By Alan Gomez
November 14, 2013
WASHINGTON — House Speaker John Boehner startled immigration advocates this week when he said his chamber would never consider a sweeping immigration bill passed by the Senate and wouldn't commit to voting on House immigration proposals by the end of the year.
But despite a rush to write the obituary for immigration reform, Boehner has not closed the door on the issue entirely. The latest lifeline came when Boehner asked Rep. Jeff Denham, R-Calif., to gauge the interest of House Republicans on taking up the contentious issue.
Denham was the first Republican to co-sponsor a Democratic immigration bill that provides a pathway to citizenship for the nation's 12 million undocumented immigrants. Now Denham is asking for signatures from his GOP colleagues on a letter of support for immigration reform and is initially targeting a group of 40-45 Republicans who he believes could sign on.
"The speaker basically said, 'Show me how much support there is to bring this up,'" Denham said Thursday. "So we're circulating the letter to show him how many members are pushing hard to get immigration to the floor."
Roy Beck, president of NumbersUSA, a group that helped defeat a similar immigration reform effort in 2007 and is fighting hard against this year's efforts, said Boehner and other Republican leaders are still looking for ways to pass some kind of immigration reform. He said they feel a political need to do so to win over the ever-growing Hispanic electorate.
"I have no question in my mind that Boehner and (Majority Leader Eric Cantor, R-Va.) still believe the storyline that politically you have to do something and you have to pass some kind of amnesty," Beck said. "That's why you can't declare this thing dead."
The Senate got things started this year when it passed a sweeping immigration bill in June that would allow the nation's 12 million undocumented immigrants to apply for citizenship, bolster border and revamp the legal immigration system to bring in more high-tech and low-skilled workers. Boehner said this week that he has "no intention of ever going to conference on the Senate bill," meaning he would not allow his chamber to negotiate with the Senate over their proposal.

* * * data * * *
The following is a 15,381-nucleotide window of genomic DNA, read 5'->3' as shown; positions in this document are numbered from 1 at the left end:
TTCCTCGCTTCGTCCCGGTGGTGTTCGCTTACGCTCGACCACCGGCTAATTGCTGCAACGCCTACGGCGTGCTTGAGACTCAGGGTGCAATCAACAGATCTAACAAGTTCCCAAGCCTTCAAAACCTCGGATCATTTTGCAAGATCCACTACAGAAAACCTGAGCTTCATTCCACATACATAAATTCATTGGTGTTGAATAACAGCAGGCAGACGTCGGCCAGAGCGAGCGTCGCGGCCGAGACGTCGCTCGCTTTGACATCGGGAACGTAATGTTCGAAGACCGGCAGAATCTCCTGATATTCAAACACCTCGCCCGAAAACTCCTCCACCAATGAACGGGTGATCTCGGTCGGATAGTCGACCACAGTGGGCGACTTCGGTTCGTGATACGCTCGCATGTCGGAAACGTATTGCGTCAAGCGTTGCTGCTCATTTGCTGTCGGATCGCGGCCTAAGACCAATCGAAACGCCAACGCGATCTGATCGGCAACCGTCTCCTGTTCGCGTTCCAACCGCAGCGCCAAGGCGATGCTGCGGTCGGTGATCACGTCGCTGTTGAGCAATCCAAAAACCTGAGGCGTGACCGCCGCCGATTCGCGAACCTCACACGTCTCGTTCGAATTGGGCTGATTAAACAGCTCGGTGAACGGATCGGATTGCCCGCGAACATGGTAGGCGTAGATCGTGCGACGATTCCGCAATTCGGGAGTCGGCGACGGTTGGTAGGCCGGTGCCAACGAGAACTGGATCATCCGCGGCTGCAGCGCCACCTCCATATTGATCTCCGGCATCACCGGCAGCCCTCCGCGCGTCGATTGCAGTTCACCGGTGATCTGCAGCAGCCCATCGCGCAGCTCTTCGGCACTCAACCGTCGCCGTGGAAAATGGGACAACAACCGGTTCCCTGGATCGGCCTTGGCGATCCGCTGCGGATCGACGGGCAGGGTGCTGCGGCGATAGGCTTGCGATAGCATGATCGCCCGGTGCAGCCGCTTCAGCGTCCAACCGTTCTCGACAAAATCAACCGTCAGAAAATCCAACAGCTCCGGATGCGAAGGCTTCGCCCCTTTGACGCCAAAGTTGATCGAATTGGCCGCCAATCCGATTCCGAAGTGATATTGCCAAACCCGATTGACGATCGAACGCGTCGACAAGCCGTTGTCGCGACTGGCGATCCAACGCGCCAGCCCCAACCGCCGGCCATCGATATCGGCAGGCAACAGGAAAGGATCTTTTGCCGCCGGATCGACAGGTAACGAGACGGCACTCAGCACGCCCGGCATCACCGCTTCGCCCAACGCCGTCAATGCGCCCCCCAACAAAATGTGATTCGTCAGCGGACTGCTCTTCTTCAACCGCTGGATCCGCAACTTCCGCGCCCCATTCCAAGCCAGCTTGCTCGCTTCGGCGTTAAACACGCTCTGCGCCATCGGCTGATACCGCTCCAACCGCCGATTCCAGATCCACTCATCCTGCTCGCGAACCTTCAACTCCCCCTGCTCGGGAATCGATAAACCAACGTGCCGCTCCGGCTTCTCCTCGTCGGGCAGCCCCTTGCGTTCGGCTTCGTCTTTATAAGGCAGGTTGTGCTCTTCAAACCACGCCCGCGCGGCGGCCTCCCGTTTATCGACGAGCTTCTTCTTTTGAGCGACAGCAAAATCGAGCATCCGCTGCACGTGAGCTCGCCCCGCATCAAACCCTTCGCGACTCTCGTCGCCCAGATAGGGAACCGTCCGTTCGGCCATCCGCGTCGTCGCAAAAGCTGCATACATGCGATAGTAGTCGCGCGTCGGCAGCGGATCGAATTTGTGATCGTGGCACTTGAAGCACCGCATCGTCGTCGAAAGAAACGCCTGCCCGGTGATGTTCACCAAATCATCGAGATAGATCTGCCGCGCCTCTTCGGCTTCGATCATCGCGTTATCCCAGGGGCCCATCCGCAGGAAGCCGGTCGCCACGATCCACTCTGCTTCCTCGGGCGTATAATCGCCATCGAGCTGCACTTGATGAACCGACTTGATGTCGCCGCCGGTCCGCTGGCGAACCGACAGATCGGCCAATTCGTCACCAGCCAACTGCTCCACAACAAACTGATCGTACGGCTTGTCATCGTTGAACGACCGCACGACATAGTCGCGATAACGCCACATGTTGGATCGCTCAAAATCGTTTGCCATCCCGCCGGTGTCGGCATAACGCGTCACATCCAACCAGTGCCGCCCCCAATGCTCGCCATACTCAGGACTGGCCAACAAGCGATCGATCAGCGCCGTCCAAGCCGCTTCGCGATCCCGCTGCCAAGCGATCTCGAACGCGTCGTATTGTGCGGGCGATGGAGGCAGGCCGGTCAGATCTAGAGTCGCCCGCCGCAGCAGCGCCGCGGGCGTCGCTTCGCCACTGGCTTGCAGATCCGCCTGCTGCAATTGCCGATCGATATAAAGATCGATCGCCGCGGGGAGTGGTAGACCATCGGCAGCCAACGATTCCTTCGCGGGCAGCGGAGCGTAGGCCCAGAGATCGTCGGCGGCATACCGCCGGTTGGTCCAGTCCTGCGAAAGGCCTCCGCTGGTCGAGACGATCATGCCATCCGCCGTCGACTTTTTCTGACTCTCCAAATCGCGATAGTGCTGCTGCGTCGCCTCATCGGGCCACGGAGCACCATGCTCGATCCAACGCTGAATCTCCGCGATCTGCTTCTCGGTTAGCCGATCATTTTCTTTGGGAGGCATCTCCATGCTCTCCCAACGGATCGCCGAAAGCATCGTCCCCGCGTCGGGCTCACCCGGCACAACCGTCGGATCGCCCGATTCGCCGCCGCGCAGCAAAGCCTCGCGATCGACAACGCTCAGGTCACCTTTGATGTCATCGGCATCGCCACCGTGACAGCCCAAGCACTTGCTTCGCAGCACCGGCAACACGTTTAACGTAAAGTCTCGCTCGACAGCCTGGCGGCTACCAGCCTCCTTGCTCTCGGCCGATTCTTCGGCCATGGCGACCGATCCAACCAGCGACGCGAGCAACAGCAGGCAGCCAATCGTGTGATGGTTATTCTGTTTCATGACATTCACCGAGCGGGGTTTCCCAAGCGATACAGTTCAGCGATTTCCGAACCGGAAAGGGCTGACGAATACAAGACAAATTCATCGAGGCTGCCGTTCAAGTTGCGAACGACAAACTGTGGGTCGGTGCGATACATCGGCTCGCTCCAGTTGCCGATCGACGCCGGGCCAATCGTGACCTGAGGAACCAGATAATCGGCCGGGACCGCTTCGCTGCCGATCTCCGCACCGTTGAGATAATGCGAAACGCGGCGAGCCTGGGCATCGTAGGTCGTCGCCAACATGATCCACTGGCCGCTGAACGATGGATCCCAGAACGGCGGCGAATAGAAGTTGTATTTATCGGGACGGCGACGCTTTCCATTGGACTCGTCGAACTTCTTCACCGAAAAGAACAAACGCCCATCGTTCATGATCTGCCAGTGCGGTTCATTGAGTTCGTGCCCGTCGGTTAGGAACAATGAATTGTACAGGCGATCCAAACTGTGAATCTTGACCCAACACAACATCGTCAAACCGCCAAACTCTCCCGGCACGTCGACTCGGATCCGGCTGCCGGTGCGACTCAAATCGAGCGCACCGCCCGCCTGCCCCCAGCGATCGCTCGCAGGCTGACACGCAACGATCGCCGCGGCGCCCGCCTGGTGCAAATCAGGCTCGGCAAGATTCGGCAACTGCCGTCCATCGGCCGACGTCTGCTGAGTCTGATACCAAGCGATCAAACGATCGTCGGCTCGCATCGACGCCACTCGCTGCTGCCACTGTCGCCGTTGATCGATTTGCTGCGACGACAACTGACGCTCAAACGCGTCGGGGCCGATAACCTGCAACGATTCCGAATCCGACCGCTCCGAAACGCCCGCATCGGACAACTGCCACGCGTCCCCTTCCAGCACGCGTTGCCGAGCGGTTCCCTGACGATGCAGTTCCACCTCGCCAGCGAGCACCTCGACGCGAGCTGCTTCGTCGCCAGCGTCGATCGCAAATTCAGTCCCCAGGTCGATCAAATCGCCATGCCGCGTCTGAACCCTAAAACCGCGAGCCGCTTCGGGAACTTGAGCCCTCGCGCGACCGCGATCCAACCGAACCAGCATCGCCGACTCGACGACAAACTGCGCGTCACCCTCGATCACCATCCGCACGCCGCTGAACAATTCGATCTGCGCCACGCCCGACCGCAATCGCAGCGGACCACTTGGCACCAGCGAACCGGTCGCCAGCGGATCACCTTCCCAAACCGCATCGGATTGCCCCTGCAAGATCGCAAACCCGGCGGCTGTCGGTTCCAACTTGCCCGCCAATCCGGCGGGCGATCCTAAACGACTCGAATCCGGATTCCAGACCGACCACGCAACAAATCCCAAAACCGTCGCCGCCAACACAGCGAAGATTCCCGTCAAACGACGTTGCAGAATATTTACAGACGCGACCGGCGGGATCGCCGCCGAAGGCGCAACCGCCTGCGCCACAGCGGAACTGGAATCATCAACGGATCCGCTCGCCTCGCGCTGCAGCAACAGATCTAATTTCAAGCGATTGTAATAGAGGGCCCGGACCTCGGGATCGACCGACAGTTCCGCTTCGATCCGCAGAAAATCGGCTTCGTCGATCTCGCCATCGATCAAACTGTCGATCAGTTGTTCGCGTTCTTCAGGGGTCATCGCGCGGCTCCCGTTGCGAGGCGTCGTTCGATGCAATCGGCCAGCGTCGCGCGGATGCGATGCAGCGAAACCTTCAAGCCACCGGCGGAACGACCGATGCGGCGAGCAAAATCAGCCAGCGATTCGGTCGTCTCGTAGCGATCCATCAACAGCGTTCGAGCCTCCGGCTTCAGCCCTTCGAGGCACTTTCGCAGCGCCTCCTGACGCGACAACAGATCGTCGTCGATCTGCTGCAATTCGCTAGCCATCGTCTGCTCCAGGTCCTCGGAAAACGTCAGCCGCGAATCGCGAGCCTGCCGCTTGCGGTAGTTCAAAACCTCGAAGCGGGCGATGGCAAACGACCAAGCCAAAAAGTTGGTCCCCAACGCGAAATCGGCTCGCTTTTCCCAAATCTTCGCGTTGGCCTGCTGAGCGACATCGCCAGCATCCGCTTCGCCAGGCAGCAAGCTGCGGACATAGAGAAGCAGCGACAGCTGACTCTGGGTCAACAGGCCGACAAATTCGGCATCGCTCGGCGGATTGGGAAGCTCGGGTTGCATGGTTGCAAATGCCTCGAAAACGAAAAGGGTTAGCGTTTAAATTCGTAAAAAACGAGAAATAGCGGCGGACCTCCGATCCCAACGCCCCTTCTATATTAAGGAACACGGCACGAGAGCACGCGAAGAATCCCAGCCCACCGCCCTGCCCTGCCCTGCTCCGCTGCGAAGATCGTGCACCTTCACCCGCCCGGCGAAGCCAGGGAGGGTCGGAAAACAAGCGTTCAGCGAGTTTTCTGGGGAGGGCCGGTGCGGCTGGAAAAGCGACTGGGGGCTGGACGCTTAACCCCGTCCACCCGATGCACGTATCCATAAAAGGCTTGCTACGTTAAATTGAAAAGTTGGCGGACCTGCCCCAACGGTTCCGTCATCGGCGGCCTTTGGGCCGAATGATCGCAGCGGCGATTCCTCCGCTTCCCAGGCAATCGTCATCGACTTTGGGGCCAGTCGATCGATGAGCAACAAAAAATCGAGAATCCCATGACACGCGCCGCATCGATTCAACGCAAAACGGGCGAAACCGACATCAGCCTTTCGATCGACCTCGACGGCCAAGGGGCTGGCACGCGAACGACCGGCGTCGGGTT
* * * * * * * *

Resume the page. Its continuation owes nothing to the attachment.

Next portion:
Instead, Boehner and Republican leaders are pushing a piecemeal approach. House committees have approved five smaller immigration bills - three that enhance immigration enforcement and two that would increase the number of visas for foreign workers - and Boehner wants to continue that process. Republicans also continue crafting bills that would address the fate of the nation's undocumented immigrants.
While many have been disheartened because of the slow pace on immigration in the House, supporters have turned up the pressure this week in a variety of ways to get the House GOP moving.
Five people started a hunger strike Tuesday inside a tent on the National Mall, vowing to continue until Congress passes immigration reform. They are fasting in a tent across from the Capitol and are being visited by members of Congress, clergy and other supporters.
A group of immigrant children marched on the Capitol earlier in the week, even cornering Boehner at his regular breakfast restaurant to share their stories of relatives who have been deported and to urging him to pass immigration reform.
In another facet of the immigration push, 22 immigrants were arrested outside an Immigration and Customs Enforcement office in New Orleans on Thursday after protesting the record pace of deportations under President Obama.
And back in Washington, leaders of the U.S. Chamber of Commerce, the Southern Baptist Convention, Americans for Tax Reform and law enforcement leaders said they were actually encouraged by Boehner's recent statements. Pointing to his assurances that he was still pushing for immigration reform in the House, the leaders said they remained confident that something would get done.
"There has never been a confusion or a frustration about thinking the House was going to do the same kind of comprehensive bill that the Senate did," said chamber president Tom Donohue. "The dance of how you do it in the House, how you do it in the Senate, who goes first, who goes second, who gets credit, who doesn't get credit...that's the normal course of business here."
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